In most cases when it comes to dead, tough soil you can safely say that it once supported plant life. A combination of harsh pesticides, irresponsible irrigation methods, synthetic fertilizers and the death of microbial life has most likely led to barren ground that will not support plants, flowers or vegetables. Fortunately, these conditions are reversible by using EM and or Compost.
Winter is coming to an end and spring is almost here. It is an exciting time of year for much of the country, as the vineyards start to develop their full canopy and transform the manicured vineyards in the Hawkes Bay, Marlbourough and Central Otago to name a few, into a picturesque landscape. Use microbes to help improve the health and vitality of your vines.
The sight of rich soil, moist and crumbly, free of weeds and ready to plant is a sight to behold for most gardeners. With the right products like compost, manure, fertiliser and a bio stimulant like EM you can have fertile soil, ready to grow great yields during the warmer months.
Agricultural production begins with photosynthesis - the conversion of solar energy into chemical form. It’s an amazing process, but not a particularly efficient one. Even rapid growing plants like corn and sugar cane only fix a maximum of six to seven percent of the sun’s energy. One way to increase the amount of energy fixed, is by adding microbes.
Composting is nature’s way of recycling, producing free soil improver and stopping biodegradable waste reaching landfill sites. The value of a good compost is very high and will help your soil quality immeasurably, the main problem people have though is odour. The lengthy composting time or they can’t get the right balance or ‘starter’ to ignite the composting process.
EM is a soil activator and improves soil structure, organic matter management, and nutrient cycling. This in turn compliments efforts to reduce reliance on synthetic fertilizers and pesticides. Establishing EM in soil ultimately results in increased profitability and sustainability. The goal of EMNZ is to promote the use of EM to put biology back into our soils.
One of the issues on farms that have high stocking rates of the same animal class is internal parasites. This is a common problem on small blocks that have horses. Often the stocking rate is high, and the pasture management is not high, fertility management is often non existent, pastures are old and as a result animal health issues develop.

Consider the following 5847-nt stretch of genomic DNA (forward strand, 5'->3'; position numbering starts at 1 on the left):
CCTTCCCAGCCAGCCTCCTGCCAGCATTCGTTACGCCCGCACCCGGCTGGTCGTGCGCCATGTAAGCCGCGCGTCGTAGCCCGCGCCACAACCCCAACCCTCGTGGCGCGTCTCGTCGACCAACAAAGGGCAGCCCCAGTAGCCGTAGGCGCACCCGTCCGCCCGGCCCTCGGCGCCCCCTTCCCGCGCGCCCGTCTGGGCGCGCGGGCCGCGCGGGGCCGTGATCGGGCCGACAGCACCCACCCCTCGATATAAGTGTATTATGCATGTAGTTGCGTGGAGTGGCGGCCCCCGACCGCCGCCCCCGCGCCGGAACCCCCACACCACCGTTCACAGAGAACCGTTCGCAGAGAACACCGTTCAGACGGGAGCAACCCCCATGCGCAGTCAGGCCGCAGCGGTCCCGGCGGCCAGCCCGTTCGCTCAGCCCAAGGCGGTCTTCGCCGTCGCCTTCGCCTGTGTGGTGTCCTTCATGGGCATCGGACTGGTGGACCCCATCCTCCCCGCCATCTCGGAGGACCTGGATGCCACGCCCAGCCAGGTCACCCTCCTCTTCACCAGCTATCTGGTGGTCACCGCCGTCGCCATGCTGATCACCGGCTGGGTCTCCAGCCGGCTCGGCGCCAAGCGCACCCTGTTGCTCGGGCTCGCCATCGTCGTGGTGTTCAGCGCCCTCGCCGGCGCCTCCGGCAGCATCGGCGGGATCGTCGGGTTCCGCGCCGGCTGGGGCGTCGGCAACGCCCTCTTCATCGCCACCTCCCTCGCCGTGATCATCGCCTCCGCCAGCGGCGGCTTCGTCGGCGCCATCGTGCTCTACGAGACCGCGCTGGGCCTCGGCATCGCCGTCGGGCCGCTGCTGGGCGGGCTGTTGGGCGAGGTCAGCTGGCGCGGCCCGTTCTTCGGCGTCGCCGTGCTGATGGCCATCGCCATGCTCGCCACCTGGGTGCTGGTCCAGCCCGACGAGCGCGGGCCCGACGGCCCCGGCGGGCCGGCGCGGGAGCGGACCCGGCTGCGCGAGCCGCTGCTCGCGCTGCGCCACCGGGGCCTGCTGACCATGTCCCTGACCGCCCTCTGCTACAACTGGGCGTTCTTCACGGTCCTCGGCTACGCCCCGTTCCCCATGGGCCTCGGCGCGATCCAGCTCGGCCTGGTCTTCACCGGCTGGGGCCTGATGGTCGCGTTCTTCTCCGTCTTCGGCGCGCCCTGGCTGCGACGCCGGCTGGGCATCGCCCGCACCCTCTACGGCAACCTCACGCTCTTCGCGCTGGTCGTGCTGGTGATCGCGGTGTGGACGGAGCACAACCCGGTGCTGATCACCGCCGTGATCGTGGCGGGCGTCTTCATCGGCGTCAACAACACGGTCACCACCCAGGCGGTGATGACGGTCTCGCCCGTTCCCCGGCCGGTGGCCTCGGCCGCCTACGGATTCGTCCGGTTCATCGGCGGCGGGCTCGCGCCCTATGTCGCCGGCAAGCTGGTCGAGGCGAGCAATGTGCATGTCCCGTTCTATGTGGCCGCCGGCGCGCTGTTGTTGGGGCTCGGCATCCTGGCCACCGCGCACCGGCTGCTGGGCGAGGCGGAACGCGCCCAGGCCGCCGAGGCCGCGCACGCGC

The uniqueness of microorganisms and their often unpredictable nature and biosynthetic capabilities, given a specific set of environmental and cultural conditions, has made them likely candidates for solving particularly difficult problems in the life sciences and other fields as well. This includes trials showing microbes positively impacting agricultural applications including pasture growth
Winemakers and Vineyard managers are in part “microbiologists”. By their different management options on the Vineyard, they can have significant affects on microbial populations, reducing or increasing the balance of good and bad bugs, by their choice of options. EM (effective microorganisms) is a technology that will increase the balance of good microbes to aid soil fertility and composting.
Over the years we have steadily fallen into bad habits regarding fertiliser application. Underestimating the power of the soil, farmers have accepted the necessity of using manure or chemical fertilisers to improve the yield of their crops/pasture. As a result soil has degenerated and its generative power has been significantly downgraded. Using EM can help to downgrade the effect of fertiliser.